For those with a 30'' OTR microwave but a larger cooktop:

Adrienne2011January 22, 2011

Did you buy filler side pieces for your microwave, or did you do something different? Is there even an alternative that can be done to maintain the width of the cooktop all the way up to the microwave, or is my only choice to buy a stainless steel filler piece to match the micro?

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It is a REALLY bad idea to have an OTR MW over a 36" cooktop. Don't do it! You really should get a proper 36" hood. There are some OTR MW's made in a 36" size, but (A) they are really 30" MW's with stuck-on "wings" to get them to be 36" wide, (B) consequently, they look ugly AND strange, and (C) also consequently, you won't get any kind of exhaust function at all. Even a 30" MW over a 30" cooktop doesn't do much because there is very little capture area other than a couple of squares toward the back. And with the 36" OTR MW setup you are envisioning, you will get no exhaust over the front burners AND no exhaust over the sides. Your idea about stainless filler pieces doesn't make much sense. This OTR MW setup would not be a good use of your money, throwing it away actually. You may as well spend that money elsewhere and just open a window to vent for all the help an OTR MW over your 36" cooktop is going to give you.

Please, just get a 36" hood for your 36" cooktop. It'll look so much better too. An OTR MW isn't very nice to look at, especially with weird filler pieces, that are possibly against Building Code by the way. But there are some very pretty hoods out there.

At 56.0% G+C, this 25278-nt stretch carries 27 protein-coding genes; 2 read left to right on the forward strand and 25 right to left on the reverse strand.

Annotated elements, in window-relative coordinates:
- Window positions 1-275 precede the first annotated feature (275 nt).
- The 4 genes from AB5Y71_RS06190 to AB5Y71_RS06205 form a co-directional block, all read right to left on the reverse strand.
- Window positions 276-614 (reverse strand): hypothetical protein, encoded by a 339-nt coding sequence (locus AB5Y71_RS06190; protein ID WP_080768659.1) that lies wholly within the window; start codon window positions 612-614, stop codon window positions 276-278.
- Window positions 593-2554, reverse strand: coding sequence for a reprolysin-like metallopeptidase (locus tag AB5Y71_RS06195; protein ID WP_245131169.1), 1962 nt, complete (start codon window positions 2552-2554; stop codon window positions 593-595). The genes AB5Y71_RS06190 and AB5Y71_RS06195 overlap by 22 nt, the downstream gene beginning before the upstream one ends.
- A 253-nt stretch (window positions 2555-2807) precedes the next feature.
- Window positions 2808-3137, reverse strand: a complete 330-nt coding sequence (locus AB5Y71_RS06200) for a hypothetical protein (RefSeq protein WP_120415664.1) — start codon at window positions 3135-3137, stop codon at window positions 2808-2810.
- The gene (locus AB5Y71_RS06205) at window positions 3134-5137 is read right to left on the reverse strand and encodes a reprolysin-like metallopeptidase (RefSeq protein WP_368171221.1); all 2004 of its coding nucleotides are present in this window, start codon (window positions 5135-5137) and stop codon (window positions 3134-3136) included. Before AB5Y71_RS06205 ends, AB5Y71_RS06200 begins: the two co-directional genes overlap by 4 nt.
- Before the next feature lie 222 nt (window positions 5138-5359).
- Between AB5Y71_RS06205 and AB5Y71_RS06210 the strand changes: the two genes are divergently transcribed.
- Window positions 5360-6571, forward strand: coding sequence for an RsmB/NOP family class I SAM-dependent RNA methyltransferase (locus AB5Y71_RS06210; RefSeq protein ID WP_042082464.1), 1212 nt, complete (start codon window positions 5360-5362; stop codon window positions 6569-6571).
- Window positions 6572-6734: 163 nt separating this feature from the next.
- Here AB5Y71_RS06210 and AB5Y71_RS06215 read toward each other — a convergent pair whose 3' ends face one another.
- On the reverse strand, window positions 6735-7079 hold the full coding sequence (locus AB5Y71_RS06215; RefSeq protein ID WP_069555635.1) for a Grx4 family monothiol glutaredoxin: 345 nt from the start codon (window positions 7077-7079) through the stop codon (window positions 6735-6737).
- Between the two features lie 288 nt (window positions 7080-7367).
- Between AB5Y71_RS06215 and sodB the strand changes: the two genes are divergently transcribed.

Bookmark   January 22, 2011 at 11:40AM
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I already bought the appliances, and while I appreciate hoods for their aesthetic quality, I rarely use the vent that I currently have. If I had an extra two thousand to throw away, I would have purchased a hood. But honestly, I never understood the point of spending soooo much on something that does so little.

    Bookmark   January 22, 2011 at 12:02PM
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The extensions on the 30" microwave hood to make them 36" can't be against code, or they couldn't be produced. In the international building code there are requirements for distances to non flammable surfaces, to my knowlege, and these may vary from the recommendations that come from your cooktop manufacturer and those from the manufacturer may be greater distance than the code minimums.

I've only seen Kitchen Aid, and GE OTRs configured to 36" and the KA is symmetrical while the GE is not.

What 36" cooktop are you using? Is it gas or electric?
One thing to look at is the configuration. My 30" cooktop had the controls all along one side and the burners were really set within a smaller width than 30". The only ones who appear to have this now are a couple Whirlpool and Maytag models.